AG Pastor Named National Sheriffs' Association Chaplain of the Year

For more than a decade, Pastor Chuck Kish and his congregation at Bethel Assembly of God in Carlisle, Pennsylvania, have been known for their chaplaincy ministry programs. On Monday, June 24, Kish was presented with the prestigious National Sheriffs’ Association (NSA) Chaplain of the Year Award for 2013 at the NSA Annual Conference and Exhibition in Charlotte, North Carolina.
Cumberland County Sheriff Ron Anderson nominated Kish for the award, without Kish’s knowledge. In February, Anderson contacted Kish, informing him of his unanimous selection by the national committee for the honor.
Anderson, who has been in law enforcement for 35 years in Cumberland County and was elected sheriff in 2009, says he nominated Kish because he felt Kish’s efforts compared favorably to those who won the award in the past.
“Some of the projects Chuck has begun here and in other law enforcement offices deserved at least the honor of being submitted for consideration,” Anderson says.  “His premeditated acts of kindness, where he involved law enforcement and others in giving [thousands of dollars worth] of gift certificates to unsuspecting people at a movie theater in response to the tragedy at the movie theater in Colorado, stands out to me.”
Kish, who was greatly surprised and humbled by the award, explains that for years, in addition to the ministerial staff serving as chaplains, the church has been credentialing laypeople to serve as volunteer chaplains at “points of pain” in people’s lives. Currently the church provides 18 volunteer chaplains who serve (or have served) as police chaplains in patrol cars, bar chaplains, prison chaplains, hospital chaplains, nursing home chaplains, EMT chaplains and most recently, courtroom chaplains — the first-ever official courtroom chaplain in the United States.
“I never do anything for something in return, it’s all absolutely for God,” Kish says. “I’m just a piece of pipe and Christ is the water. People don’t care how water gets to them, just that it does and that it tastes good.”
Although the award was presented to Kish, he is quick to point out that the honor is not his alone, but is in honor and recognition of the church’s chaplaincy program. The award recognizes the powerful, positive impact the program has had in its ministry with the police and to the community.
Anderson recalls the situation where he contacted Kish to begin the program (that Kish had suggested) with Cumberland County police because the timing was now right.
“We had three staff members who were involved with serious battles with cancer,” Anderson recalls. “Morale became an issue with other employees – all wondering what was going on. I contacted Pastor Kish, because I knew it was the right thing to do.  He started the [chaplain] program in the office and we now have two other chaplains assigned to my office; one who spends a lot of time in the courtroom and another who is part of a ride-along program.”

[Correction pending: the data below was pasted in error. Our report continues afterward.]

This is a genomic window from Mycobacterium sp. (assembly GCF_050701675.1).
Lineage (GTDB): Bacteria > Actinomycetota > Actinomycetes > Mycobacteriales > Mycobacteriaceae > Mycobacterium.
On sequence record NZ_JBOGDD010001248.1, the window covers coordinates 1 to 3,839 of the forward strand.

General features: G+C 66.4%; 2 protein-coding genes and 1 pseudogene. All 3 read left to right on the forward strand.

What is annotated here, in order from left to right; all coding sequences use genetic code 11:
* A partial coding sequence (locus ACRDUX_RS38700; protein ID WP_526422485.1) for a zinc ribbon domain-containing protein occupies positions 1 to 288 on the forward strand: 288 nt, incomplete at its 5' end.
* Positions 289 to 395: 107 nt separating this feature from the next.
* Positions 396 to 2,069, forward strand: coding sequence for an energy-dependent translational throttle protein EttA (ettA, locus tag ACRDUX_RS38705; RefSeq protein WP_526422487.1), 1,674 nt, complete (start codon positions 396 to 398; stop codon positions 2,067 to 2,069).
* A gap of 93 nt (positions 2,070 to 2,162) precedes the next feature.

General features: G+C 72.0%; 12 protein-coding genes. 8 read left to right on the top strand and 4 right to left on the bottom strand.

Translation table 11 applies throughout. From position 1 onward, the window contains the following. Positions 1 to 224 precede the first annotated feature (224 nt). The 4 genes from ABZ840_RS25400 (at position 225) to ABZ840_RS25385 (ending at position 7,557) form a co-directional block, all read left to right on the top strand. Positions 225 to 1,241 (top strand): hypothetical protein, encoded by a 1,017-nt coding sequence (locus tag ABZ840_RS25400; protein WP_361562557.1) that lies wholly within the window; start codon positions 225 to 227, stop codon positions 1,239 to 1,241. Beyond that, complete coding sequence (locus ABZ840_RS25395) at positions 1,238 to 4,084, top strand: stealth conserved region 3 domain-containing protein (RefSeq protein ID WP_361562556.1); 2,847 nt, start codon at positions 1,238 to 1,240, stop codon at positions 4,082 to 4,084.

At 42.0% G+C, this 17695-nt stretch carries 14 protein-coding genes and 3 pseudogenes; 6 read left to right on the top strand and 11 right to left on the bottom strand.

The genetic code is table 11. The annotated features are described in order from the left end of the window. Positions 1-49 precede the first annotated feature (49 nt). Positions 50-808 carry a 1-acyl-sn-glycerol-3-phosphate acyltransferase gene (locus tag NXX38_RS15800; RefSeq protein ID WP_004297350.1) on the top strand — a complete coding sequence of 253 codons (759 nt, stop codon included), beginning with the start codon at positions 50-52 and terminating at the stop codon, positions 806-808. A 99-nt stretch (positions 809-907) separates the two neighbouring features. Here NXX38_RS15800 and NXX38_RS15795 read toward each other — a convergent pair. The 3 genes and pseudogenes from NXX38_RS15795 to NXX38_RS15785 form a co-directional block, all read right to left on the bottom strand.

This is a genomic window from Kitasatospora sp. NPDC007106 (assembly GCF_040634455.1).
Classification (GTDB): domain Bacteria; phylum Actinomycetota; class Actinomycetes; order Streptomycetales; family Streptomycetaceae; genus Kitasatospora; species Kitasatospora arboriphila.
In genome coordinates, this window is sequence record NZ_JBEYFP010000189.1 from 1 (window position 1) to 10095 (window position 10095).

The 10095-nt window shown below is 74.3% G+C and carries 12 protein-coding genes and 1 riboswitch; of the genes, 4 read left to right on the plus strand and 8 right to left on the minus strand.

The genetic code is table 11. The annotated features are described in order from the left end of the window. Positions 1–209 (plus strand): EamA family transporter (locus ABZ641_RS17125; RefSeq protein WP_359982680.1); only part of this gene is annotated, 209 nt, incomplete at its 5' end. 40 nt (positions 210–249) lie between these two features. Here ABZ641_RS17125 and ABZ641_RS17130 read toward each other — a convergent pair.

Kish believes that one of the key factors in the selection of their program for the award was a recent booklet he and his wife Michelle created called, “Caring for You.”
“What does a police officer say to someone when he or she informs a person that a loved one has been killed?” Kish asks rhetorically. “We created a unique, customizable booklet that covers every situation, providing a warm letter of condolence that is designed to be hand signed by the police chief for the notification officer to place into the hands of survivors.” Kish says the booklet is already being used by many police departments, EMS units and coroners in Central Pennsylvania, with pastors also making requests for the booklet.
Although the recognition by the NSA could be seen as an indication that the chaplaincy program “has arrived,” for Kish and his chaplains, they see it differently. Instead of seeing the award as the destination point, they see it more like a launching pad into greater ministry.
“With this kind of recognition, the program has received an endorsement that I believe will open many more doors of opportunity to minister,” Kish says. “During the NSA convention, our program was clearly presented to NSA members. And with this kind of endorsement, I believe more agencies and communities are going to be much more interested and open to what a chaplaincy program can do for them.”
But even as Kish and his chaplains are seeing more opportunities for the chaplaincy program and resources, they continue to press forward. “We hope by this fall we’ll have a phone number manned by a trained volunteer, that any person in Central Pennsylvania, who experiences a death of a loved one, can call and reach someone who will listen to them, empathize with them and offer to pray with them.”
For more information on Bethel Assembly of God and its chaplaincy program, see its website or contact Kish at
As printed on With permission from the author.

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